Can you imagine the God that Jesus knows—the one who is always searching to find the lost, yearning for the hard-hearted to soften, and hoping for those who have walked away to return?
This is the God the Apostle Paul knew when he was found on the Damascus road with a blinding light and the voice of Jesus calling him to faith. Paul offers his testimony:
I am grateful to Christ Jesus our Lord...because he appointed me to his service even though I was formerly a blasphemer, a persecutor, and a man of violence. But I received mercy because I had acted ignorantly in unbelief, and the grace of our Lord overflowed for me with the faith and love that are in Christ Jesus. The saying is sure and worthy of full acceptance, that Christ Jesus came into the world to save sinners—of whom I am the foremost. But for that very reason I received mercy, so that in me, as the foremost, Jesus Christ might display the utmost patience, making me an example to those who would come to believe in him for eternal life.
Paul was found by the God who sent Jesus to search for the lost, to search for us--a shepherd looking for a lost sheep, a woman searching for a lost coin, a parent in a panic for their lost child.
I still have an image of Dan sitting in the living room tying his tennis shoes with a fierce determination to find Daniel. Then he went out the door and I went upstairs to get Jacob up from his nap. It took all the presence of mind I could muster to talk myself through changing a diaper, so I would not scare this sweet boy by totally falling apart. The terror I felt was unlike anything I have ever felt before. I worked at a Children’s Hospital—I knew what happened to toddlers when they walked out of the house unawares.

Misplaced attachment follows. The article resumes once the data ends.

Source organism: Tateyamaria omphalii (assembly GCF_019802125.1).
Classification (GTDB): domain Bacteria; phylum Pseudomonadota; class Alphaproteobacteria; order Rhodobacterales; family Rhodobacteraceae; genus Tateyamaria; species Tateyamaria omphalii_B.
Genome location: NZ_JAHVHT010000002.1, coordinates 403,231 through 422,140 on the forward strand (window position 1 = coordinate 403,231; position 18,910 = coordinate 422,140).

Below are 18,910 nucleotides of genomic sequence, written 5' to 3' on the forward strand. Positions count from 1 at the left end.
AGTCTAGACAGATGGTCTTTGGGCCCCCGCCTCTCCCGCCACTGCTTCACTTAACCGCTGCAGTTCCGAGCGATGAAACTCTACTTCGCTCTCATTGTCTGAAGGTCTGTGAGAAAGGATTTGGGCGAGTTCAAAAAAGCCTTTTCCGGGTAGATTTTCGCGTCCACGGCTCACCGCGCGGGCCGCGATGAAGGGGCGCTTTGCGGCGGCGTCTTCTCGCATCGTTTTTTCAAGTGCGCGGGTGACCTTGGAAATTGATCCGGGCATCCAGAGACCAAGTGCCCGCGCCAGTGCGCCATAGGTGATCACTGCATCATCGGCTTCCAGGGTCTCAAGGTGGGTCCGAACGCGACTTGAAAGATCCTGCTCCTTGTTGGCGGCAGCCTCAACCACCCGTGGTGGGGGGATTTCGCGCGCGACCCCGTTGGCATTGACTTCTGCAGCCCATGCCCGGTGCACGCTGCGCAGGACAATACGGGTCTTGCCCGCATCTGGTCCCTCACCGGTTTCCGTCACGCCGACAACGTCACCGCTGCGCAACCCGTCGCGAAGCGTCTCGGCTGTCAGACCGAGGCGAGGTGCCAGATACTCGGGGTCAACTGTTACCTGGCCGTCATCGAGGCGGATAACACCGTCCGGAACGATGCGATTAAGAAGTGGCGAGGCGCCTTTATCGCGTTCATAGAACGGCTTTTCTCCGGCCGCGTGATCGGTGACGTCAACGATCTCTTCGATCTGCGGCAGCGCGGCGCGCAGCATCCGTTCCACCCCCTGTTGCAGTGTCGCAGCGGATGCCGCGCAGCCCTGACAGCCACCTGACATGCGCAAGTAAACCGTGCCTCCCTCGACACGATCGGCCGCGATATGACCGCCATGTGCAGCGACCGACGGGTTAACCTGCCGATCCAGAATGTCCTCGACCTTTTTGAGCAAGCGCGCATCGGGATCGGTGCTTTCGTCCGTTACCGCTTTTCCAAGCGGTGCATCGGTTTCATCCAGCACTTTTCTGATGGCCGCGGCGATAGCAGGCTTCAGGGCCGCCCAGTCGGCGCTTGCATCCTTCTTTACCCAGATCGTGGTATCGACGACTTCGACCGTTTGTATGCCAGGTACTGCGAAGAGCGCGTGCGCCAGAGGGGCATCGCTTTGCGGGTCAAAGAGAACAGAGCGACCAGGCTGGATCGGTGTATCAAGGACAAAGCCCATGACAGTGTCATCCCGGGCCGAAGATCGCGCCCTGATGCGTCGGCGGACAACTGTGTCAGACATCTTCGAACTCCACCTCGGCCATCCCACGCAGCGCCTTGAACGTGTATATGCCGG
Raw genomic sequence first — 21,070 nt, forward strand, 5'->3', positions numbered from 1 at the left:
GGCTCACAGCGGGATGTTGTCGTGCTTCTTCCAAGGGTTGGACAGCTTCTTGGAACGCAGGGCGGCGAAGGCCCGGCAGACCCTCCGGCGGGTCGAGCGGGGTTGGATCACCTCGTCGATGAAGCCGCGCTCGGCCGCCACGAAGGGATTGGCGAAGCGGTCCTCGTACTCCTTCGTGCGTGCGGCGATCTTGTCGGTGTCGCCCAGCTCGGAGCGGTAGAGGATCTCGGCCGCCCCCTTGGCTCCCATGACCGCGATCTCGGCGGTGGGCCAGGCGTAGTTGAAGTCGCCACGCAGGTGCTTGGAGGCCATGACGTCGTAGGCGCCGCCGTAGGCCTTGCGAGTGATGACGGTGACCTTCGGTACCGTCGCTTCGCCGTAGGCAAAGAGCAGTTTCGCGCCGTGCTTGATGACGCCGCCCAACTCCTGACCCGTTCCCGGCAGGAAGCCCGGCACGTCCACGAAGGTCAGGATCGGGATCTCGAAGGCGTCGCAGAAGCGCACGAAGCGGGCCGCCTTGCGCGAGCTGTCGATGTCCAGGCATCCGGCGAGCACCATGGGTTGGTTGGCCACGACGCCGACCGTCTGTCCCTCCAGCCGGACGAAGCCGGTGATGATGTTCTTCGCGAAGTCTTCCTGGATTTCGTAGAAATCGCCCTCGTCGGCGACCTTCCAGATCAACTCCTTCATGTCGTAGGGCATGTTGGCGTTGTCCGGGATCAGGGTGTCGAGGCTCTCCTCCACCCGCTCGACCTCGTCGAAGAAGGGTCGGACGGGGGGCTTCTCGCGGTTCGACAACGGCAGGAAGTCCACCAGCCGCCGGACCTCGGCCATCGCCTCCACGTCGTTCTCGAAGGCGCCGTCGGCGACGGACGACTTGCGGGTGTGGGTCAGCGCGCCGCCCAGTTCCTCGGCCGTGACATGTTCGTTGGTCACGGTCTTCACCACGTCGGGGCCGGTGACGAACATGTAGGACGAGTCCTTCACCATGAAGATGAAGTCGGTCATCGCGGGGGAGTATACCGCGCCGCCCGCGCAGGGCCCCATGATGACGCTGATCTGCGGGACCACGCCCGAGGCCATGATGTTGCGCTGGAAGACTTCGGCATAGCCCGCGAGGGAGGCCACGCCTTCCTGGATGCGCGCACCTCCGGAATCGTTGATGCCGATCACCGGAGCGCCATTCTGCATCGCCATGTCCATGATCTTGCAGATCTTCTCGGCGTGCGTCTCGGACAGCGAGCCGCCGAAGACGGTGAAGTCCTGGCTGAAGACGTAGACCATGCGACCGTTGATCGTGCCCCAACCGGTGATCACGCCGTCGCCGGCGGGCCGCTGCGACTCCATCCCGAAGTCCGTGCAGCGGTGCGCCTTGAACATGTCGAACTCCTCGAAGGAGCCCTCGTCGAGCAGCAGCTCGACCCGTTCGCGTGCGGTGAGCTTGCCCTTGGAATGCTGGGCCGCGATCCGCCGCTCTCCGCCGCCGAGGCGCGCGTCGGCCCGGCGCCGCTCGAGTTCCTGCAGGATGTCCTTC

As I came downstairs with Jacob in my arms, Dan walked in the front door with Daniel’s hand in his. I put Jacob down and I dropped to the floor in a puddle of tears and I hugged Daniel like my life depended on it. I have never known relief so sweet, so deep, so agonizing as I did in that moment. And gratitude. And joy.
A neighbor from three doors down, Gerald, whom we had never met, was walking Daniel up to the house when Dan had gone out looking for him. Our pediatrician concluded that Daniel went sleepwalking that afternoon, so he did not make any noise coming down the stairs. Something about the exhaustion of sledding and the deep sleep that came afterward combined for this isolated incident. He climbed over the gate and walked in his stocking feet down the side of the house and around the corner.
Gerald was a bass player and as he was loading his string bass into the car for work that night, he saw this little boy walking alone down the sidewalk, without a coat, crying, with his shoes in his hand. He seemed in a bit of a fog, but Gerald managed to engage him in conversation, during which Daniel woke up. Gerald asked him if he knew where he lived. Daniel said, “6101 Rockhill Road” and Gerald realized that was just a few houses up.
He took Daniel inside his house to help him put his shoes on. That was about the same time I ran to the corner and saw nothing. When Dan went out to look a second time, he met them on the sidewalk. “I’m so glad you’re not a child molester,” I said to Gerald through tears. It is still the strangest compliment I have ever given.
We have a God who sent Jesus to search for the lost, to search for us—a shepherd looking for a lost sheep, a woman searching for a lost coin, a parent in a panic for their lost child.
We have a Savior who calls the church to join him in searching for the lost—a church that ties its tennis shoes in fierce determination each week to find the lost—to let people know how much God loves them, to share that forgiveness is free and grace is unearned, to let them know they can come home because the table is set, the party is planned, and we are ready to celebrate—"for there is joy in the presence of the angels of God over one sinner who repents."
There is joy, oh is there joy at the feast of forgiveness and the festival of being found. So, come to the table with joy. For today, you are found, and you are forgiven, and we will all rejoice with the angels.
Image: This is not my favorite picture from that fateful day--that one is in a frame in a box yet unpacked from our last move, but this is close! The other picture is on the sled with Daniel's arms protectively around Jacob.